This past Saturday, I was extremely disappointed. I was disappointed because my favorite football team lost a close game. Tennessee lost to Florida for the 11th year in a row, 28-27. For 7 of those 11 years, I lived in Orlando, and I had Florida fans nag me about it. For two years in a row, Tennessee looked like the better team and played an overall better game, but we came up short by 1 point both years. Heart-breaking.


I'm not proud of what happened after the game. Tennessee had a chance to win the game with a field goal, and we missed it. When we missed the field goal, I threw my phone down, yelled, and literally took a stroll around my neighborhood to cool myself down. To me, if Tennessee beat Florida and lost every other game of the season, I would be okay because I'm tired of the streak. I put so much of my heart and emotion into this game that when it didn't come out in my favor, my disappointment grew to anger. The next day, my 3 year-old daughter, Abby, said, "Daddy, you were mad at the TV." It was at the moment, where I knew that something like a football game could literally take over my emotions. Getting emotional about a football team and game is okay, but I took it to an extreme. I confessed my anger to God and hope to contain it better next year when we play the Gators. After all, it's just a game.

What happens when you get disappointed? Our disappointment leads to anger. In my situation my disappointment led to quickly criticizing the coaches for their play-calling or lack of play-calling. My disappoinment led to more anger and even jealousy at Florida as the streak continues.

Has your disappointment ever turned to anger?


In the New Testament, there's an example of how the people of God were disappointed with Jesus, and it lead to their anger at Him.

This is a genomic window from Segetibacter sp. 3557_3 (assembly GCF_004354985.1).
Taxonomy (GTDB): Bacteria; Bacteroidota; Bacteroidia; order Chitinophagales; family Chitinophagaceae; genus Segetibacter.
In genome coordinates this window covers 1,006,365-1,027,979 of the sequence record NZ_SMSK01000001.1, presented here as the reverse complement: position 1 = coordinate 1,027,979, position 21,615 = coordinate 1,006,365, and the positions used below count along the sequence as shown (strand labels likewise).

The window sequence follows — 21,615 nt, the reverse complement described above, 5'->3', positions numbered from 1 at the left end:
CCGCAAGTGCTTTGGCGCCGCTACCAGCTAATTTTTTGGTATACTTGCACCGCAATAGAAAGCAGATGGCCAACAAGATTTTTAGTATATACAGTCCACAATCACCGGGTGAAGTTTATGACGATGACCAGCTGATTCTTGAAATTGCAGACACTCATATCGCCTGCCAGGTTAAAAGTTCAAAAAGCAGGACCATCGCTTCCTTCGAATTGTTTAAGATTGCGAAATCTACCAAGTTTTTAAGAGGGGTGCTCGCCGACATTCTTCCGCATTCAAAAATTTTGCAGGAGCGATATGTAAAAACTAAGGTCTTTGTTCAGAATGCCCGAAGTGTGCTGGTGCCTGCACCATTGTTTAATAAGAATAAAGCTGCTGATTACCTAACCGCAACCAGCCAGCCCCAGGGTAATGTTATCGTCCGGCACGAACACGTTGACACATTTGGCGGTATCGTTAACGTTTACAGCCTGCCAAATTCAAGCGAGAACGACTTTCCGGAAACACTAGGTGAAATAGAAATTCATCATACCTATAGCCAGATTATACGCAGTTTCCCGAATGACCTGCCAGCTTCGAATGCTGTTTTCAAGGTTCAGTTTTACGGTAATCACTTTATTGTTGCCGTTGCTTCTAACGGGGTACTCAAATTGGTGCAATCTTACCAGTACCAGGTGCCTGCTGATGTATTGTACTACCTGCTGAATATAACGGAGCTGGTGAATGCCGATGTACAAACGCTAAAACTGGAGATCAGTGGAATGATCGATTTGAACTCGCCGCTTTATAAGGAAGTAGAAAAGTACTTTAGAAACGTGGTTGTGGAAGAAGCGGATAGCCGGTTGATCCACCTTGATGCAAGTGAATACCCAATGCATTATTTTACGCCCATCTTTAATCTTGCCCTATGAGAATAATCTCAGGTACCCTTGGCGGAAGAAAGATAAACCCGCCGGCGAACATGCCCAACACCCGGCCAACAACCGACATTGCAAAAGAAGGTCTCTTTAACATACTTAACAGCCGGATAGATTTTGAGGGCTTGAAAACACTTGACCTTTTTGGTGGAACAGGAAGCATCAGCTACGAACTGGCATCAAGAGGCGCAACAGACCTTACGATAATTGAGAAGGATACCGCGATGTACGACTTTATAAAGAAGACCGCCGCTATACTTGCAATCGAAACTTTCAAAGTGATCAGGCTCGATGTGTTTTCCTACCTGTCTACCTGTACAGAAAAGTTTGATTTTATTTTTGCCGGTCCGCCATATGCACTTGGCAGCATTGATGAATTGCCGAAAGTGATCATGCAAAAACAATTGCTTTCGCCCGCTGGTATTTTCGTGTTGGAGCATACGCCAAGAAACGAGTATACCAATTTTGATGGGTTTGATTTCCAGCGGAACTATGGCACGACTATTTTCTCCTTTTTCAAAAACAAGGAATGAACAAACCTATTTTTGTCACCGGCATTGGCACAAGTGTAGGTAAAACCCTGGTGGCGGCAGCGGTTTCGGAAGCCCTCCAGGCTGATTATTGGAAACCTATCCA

When Jesus makes His triumphal entry into Jerusalem on a donkey, the people were waving their palm branches and yelling out, "Hosanna!" The word "Hosanna" means "save now". The waving of the palm branches was a symbolism for a soldier entering the homeland after a crucial victory over an enemy. When Jesus came into Jerusalem, the Jewish people expected Him to set up His own earthly kingdom and free them from the Roman oppression they were experiencing (Matthew 21:1-11).

Within 1 week, the crowd went from cheering for Jesus to jeering at Jesus. They went from yelling, "Save us!" to "Crucify Him (Matthew 27:22-23)!" Why did they change so quickly?

Well, not only did Jesus begin to do things they didn't expect (ex. turning over the tables), but they were disappointed to realize Jesus didn't come to be their military leader. They expected Jesus to slay people, but Jesus came to save people. He didn't come to earth to bring judgment on others, He came to bear judgment for others. When they realized He wasn't Who they thought He was, their disappointment quickly turned into anger.

RC Spoul said:

“One of the strongest springs that feed the rivers of anger is the spring of disappointment. These people were bitterly disappointed because their expectations of Jesus were not fulfilled. He was supposed to deliver them from bondage, but instead He gave Himself up without a battle, putting away the swords, like a lamb led to the slaughter and gives Himself up to a handful of Roman soldiers. This is not a popular image of the Messiah. This led to their furious anger (Commentary on John).”

There are times when we get disappointed in life. At times we may be disappointed with our spouse, our kids, our jobs, our friends, our favorite sports teams. Disappointment will happen; it's inevitable. When it does happen, let's keep our hearts in check, focus on eternal things, and remember this life is only temporary. What ultimately matters is to love God and love others, even if they disappoint us. There will be times we disappoint others. It would not be fun if the person(s) we disappoint gets angry with us. So, when we're disappointed, be slow to become angry (James 1:19).

For more on this topic, listen to a sermon I gave here


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